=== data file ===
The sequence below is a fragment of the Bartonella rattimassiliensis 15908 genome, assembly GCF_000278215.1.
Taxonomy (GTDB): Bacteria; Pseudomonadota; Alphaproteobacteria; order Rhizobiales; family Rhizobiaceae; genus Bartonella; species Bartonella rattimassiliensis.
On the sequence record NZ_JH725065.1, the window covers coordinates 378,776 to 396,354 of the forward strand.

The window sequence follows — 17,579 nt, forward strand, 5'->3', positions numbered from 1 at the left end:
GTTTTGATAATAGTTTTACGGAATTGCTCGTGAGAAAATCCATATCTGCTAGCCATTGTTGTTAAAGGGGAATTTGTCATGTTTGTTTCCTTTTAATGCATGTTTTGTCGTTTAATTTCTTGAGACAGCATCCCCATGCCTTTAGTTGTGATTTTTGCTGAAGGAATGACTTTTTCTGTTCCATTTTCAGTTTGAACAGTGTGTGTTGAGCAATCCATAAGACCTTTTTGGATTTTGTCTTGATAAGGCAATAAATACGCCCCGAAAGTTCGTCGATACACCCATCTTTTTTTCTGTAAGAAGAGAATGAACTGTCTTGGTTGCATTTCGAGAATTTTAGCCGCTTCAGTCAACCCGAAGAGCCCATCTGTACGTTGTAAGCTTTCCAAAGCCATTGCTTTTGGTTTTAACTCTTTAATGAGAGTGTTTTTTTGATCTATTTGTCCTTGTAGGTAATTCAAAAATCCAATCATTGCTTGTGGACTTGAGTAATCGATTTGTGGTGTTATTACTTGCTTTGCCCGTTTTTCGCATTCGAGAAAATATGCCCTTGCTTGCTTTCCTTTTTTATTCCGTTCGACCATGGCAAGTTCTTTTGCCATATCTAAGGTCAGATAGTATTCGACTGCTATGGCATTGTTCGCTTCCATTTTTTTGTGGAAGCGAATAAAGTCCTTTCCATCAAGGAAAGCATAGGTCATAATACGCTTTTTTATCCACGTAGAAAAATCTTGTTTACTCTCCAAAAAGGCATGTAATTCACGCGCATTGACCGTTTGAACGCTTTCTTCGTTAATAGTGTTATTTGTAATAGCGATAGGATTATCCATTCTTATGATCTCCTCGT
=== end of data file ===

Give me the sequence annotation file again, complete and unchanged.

The sequence below is a fragment of the Bartonella rattimassiliensis 15908 genome, assembly GCF_000278215.1.
Taxonomy (GTDB): Bacteria; Pseudomonadota; Alphaproteobacteria; order Rhizobiales; family Rhizobiaceae; genus Bartonella; species Bartonella rattimassiliensis.
On the sequence record NZ_JH725065.1, the window covers coordinates 378,776 to 396,354 of the forward strand.

The window sequence follows — 17,579 nt, forward strand, 5'->3', positions numbered from 1 at the left end:
GTTTTGATAATAGTTTTACGGAATTGCTCGTGAGAAAATCCATATCTGCTAGCCATTGTTGTTAAAGGGGAATTTGTCATGTTTGTTTCCTTTTAATGCATGTTTTGTCGTTTAATTTCTTGAGACAGCATCCCCATGCCTTTAGTTGTGATTTTTGCTGAAGGAATGACTTTTTCTGTTCCATTTTCAGTTTGAACAGTGTGTGTTGAGCAATCCATAAGACCTTTTTGGATTTTGTCTTGATAAGGCAATAAATACGCCCCGAAAGTTCGTCGATACACCCATCTTTTTTTCTGTAAGAAGAGAATGAACTGTCTTGGTTGCATTTCGAGAATTTTAGCCGCTTCAGTCAACCCGAAGAGCCCATCTGTACGTTGTAAGCTTTCCAAAGCCATTGCTTTTGGTTTTAACTCTTTAATGAGAGTGTTTTTTTGATCTATTTGTCCTTGTAGGTAATTCAAAAATCCAATCATTGCTTGTGGACTTGAGTAATCGATTTGTGGTGTTATTACTTGCTTTGCCCGTTTTTCGCATTCGAGAAAATATGCCCTTGCTTGCTTTCCTTTTTTATTCCGTTCGACCATGGCAAGTTCTTTTGCCATATCTAAGGTCAGATAGTATTCGACTGCTATGGCATTGTTCGCTTCCATTTTTTTGTGGAAGCGAATAAAGTCCTTTCCATCAAGGAAAGCATAGGTCATAATACGCTTTTTTATCCACGTAGAAAAATCTTGTTTACTCTCCAAAAAGGCATGTAATTCACGCGCATTGACCGTTTGAACGCTTTCTTCGTTAATAGTGTTATTTGTAATAGCGATAGGATTATCCATTCTTATGATCTCCTCGT